Hat-trick of success for SPS academics

New Horizons Grants

Three projects from academic colleagues in the School of Physical Sciences (Division of Natural Sciences) have been awarded New Horizons Grants of £200,000 from the Engineering and Physical Sciences Research Council (EPSRC).

The four academics involved are celebrating global acknowledgement after being recognised as part of a ground-breaking new programme to support adventurous, high-risk research. The review process focused on the transformational potential of the research, and the three projects from our academics were amongst approximately 100 funded in the UK.

Dr. Emma Pugh, Lecturer in Physics, School of Physical Sciences, has been awarded an EPSRC New Horizons grant for the project “A New Window for the Control and Measurement of Quantum Systems”. The project aims to create a new type of experimental probe for magnetism in quantum matter which will enable us to simultaneously create and measure new quantum states.

The work is being undertaken in collaboration with Professor Crispin Barnes from the University of Cambridge. Our innovation will combine innovative optical techniques with high pressure methods at low temperatures producing a new measurement system to allow us to study magnetic behaviour in materials.

Dr Gunnar Möller, Royal Society University Research Fellow in SPS, won his grant to design New Platforms for Topological Superconductors, which could open up novel ways of designing quantum computers. The project will also involve Prof. Seyed A. Jafari from the Sharif University of Technology.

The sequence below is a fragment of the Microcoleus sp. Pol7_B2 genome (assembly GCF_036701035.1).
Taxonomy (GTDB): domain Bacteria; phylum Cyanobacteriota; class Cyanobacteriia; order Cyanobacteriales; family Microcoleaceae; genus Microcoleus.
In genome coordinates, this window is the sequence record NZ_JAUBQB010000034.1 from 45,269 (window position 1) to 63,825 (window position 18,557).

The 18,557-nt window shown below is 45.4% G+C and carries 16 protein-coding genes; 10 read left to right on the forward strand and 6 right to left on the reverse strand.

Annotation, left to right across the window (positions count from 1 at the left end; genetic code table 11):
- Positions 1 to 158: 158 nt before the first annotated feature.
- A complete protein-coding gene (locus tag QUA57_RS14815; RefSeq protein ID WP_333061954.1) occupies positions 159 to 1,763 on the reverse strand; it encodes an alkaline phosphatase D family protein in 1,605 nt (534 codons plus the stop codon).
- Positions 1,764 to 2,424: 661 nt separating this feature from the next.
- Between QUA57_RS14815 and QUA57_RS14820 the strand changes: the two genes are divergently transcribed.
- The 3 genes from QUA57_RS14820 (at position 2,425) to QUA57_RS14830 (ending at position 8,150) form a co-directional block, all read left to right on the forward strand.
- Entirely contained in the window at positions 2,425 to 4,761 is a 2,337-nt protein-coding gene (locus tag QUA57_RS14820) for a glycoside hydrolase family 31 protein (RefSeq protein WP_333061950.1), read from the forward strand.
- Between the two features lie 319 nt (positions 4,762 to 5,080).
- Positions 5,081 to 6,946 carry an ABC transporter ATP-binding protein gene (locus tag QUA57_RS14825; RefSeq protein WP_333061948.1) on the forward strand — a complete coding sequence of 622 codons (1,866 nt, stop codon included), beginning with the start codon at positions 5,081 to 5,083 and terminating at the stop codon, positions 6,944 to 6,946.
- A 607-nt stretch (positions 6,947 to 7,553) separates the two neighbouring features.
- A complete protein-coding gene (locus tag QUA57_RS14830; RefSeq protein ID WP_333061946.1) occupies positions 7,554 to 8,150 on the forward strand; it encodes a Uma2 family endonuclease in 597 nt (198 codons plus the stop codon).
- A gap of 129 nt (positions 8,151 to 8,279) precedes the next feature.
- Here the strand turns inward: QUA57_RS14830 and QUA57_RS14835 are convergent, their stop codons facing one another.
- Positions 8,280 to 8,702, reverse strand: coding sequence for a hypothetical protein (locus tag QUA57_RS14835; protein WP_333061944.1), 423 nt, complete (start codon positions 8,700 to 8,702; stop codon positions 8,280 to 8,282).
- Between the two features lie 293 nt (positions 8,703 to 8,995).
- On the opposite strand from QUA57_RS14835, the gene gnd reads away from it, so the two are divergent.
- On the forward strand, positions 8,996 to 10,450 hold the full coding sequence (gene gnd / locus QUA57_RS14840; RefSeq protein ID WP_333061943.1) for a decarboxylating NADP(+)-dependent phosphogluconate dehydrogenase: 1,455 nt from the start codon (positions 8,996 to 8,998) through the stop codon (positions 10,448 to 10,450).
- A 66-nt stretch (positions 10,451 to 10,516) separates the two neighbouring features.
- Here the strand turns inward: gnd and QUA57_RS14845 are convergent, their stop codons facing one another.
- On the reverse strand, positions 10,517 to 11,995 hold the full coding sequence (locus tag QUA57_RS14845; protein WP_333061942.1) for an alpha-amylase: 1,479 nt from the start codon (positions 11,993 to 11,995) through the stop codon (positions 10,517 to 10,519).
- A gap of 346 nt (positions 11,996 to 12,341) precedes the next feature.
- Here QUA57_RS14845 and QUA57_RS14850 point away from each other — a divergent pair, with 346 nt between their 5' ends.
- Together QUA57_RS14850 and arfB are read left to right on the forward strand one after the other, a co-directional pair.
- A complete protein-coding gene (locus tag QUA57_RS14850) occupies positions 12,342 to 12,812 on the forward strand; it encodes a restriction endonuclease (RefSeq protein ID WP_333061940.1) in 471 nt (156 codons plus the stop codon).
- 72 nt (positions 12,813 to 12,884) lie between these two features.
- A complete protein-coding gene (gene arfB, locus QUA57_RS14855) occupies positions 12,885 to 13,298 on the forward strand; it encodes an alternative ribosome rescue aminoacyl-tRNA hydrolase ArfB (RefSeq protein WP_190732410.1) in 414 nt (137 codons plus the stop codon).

Dr Moller’s proposal aims to explore a new platform for creating topological superconducting states of matter. The new systems can also be regarded as analogues of gravitational fields, so could also be used to explore connections with astrophysical settings.

The third successful SPS project come from Dr. Gavin Mountjoy and fellow SPS academic Prof. Anna Corrias. The pair’s project on “Persistent Phosphor Glasses” is designed to create a new type of phosphorescent glass for optical applications.

Modern technology depends on mastery of materials, and functional glasses and glass-ceramics are used in a range of devices in the sectors of communications, healthcare, energy, and aerospace.  The aim of the new project is to make fully dense and transparent materials which can be functionalised with a variety of oxide nanocrystals to overcome the following limitations in the manufacturing of such materials. This project will create an exciting new generation of functional materials through oxide nanocrystal doping of glasses.

Science Minister Amanda Solloway said: “It is critical we give the UK’s best researchers the resources to drive forward their revolutionary ideas so they can focus on identifying solutions to some of the world’s greatest challenges, such as climate change.

“This government funding will allow some of our brightest mathematicians and physicists to channel all their creative ingenuity into achieving potentially life-changing scientific breakthroughs – from mathematics informing how we save our rainforests to robotics that will help track cancer faster.”

New Horizons grants were evaluated without knowing the identities of the project leaders or their institutions which highlights the recognition given to the science behind the proposals, and demonstrates how the School is delivering world class research with a real-world impact.

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